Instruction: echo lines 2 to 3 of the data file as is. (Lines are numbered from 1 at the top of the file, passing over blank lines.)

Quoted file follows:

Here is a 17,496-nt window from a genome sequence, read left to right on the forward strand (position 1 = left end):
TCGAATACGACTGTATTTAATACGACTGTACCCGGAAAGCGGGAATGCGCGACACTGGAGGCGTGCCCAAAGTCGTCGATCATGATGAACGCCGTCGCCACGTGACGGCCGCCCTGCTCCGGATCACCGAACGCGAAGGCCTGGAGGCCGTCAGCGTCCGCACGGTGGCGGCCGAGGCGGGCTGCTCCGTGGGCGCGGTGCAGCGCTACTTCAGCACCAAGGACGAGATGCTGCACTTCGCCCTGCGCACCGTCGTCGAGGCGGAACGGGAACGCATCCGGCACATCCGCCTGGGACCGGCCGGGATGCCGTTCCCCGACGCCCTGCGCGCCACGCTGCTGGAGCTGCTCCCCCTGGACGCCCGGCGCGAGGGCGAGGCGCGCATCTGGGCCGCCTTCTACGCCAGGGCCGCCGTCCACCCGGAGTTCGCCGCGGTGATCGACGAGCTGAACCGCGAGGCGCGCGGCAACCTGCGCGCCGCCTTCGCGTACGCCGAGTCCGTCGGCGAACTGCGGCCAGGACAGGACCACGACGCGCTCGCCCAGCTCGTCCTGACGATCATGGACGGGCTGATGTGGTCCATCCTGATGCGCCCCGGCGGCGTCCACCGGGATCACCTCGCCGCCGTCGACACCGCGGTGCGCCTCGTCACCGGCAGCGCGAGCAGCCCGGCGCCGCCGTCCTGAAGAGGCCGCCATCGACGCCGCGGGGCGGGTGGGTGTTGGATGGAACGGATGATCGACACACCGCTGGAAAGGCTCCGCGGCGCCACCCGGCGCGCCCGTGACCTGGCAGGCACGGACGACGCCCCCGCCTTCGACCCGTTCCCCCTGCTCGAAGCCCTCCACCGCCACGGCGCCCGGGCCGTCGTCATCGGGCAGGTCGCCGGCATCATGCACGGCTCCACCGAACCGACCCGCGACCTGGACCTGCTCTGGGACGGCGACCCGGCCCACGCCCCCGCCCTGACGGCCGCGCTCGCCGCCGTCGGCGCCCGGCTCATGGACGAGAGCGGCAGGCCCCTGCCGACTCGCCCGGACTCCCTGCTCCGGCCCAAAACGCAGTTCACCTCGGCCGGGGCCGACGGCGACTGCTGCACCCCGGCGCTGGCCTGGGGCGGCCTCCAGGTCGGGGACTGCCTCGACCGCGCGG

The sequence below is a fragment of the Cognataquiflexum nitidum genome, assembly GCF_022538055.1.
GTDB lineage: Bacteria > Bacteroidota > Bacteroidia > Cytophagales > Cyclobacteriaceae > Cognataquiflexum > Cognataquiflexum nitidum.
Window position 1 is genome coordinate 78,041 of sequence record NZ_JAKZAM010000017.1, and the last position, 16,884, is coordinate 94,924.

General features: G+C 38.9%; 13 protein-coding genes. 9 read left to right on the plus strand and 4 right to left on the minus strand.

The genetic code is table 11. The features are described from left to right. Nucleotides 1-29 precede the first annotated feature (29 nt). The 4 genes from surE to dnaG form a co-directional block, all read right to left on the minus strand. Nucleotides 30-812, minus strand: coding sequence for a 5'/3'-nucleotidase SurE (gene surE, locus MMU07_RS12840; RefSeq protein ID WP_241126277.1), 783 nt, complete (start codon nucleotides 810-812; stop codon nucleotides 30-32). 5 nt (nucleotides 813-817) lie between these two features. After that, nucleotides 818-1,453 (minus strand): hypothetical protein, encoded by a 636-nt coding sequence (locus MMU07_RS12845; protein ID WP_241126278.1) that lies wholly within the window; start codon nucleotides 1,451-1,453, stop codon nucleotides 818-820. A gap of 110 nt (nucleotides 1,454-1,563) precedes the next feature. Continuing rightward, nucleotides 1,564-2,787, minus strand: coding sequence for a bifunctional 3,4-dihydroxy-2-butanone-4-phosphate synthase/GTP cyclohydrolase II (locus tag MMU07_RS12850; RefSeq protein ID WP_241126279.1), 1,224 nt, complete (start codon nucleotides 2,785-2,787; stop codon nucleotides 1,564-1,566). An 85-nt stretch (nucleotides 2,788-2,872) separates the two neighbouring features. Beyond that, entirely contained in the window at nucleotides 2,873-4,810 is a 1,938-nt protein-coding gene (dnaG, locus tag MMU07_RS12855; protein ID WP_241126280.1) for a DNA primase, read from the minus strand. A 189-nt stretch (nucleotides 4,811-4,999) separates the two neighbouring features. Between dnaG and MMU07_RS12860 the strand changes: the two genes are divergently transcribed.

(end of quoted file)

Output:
TCGAATACGACTGTATTTAATACGACTGTACCCGGAAAGCGGGAATGCGCGACACTGGAGGCGTGCCCAAAGTCGTCGATCATGATGAACGCCGTCGCCACGTGACGGCCGCCCTGCTCCGGATCACCGAACGCGAAGGCCTGGAGGCCGTCAGCGTCCGCACGGTGGCGGCCGAGGCGGGCTGCTCCGTGGGCGCGGTGCAGCGCTACTTCAGCACCAAGGACGAGATGCTGCACTTCGCCCTGCGCACCGTCGTCGAGGCGGAACGGGAACGCATCCGGCACATCCGCCTGGGACCGGCCGGGATGCCGTTCCCCGACGCCCTGCGCGCCACGCTGCTGGAGCTGCTCCCCCTGGACGCCCGGCGCGAGGGCGAGGCGCGCATCTGGGCCGCCTTCTACGCCAGGGCCGCCGTCCACCCGGAGTTCGCCGCGGTGATCGACGAGCTGAACCGCGAGGCGCGCGGCAACCTGCGCGCCGCCTTCGCGTACGCCGAGTCCGTCGGCGAACTGCGGCCAGGACAGGACCACGACGCGCTCGCCCAGCTCGTCCTGACGATCATGGACGGGCTGATGTGGTCCATCCTGATGCGCCCCGGCGGCGTCCACCGGGATCACCTCGCCGCCGTCGACACCGCGGTGCGCCTCGTCACCGGCAGCGCGAGCAGCCCGGCGCCGCCGTCCTGAAGAGGCCGCCATCGACGCCGCGGGGCGGGTGGGTGTTGGATGGAACGGATGATCGACACACCGCTGGAAAGGCTCCGCGGCGCCACCCGGCGCGCCCGTGACCTGGCAGGCACGGACGACGCCCCCGCCTTCGACCCGTTCCCCCTGCTCGAAGCCCTCCACCGCCACGGCGCCCGGGCCGTCGTCATCGGGCAGGTCGCCGGCATCATGCACGGCTCCACCGAACCGACCCGCGACCTGGACCTGCTCTGGGACGGCGACCCGGCCCACGCCCCCGCCCTGACGGCCGCGCTCGCCGCCGTCGGCGCCCGGCTCATGGACGAGAGCGGCAGGCCCCTGCCGACTCGCCCGGACTCCCTGCTCCGGCCCAAAACGCAGTTCACCTCGGCCGGGGCCGACGGCGACTGCTGCACCCCGGCGCTGGCCTGGGGCGGCCTCCAGGTCGGGGACTGCCTCGACCGCGCGG

The sequence below is a fragment of the Cognataquiflexum nitidum genome, assembly GCF_022538055.1.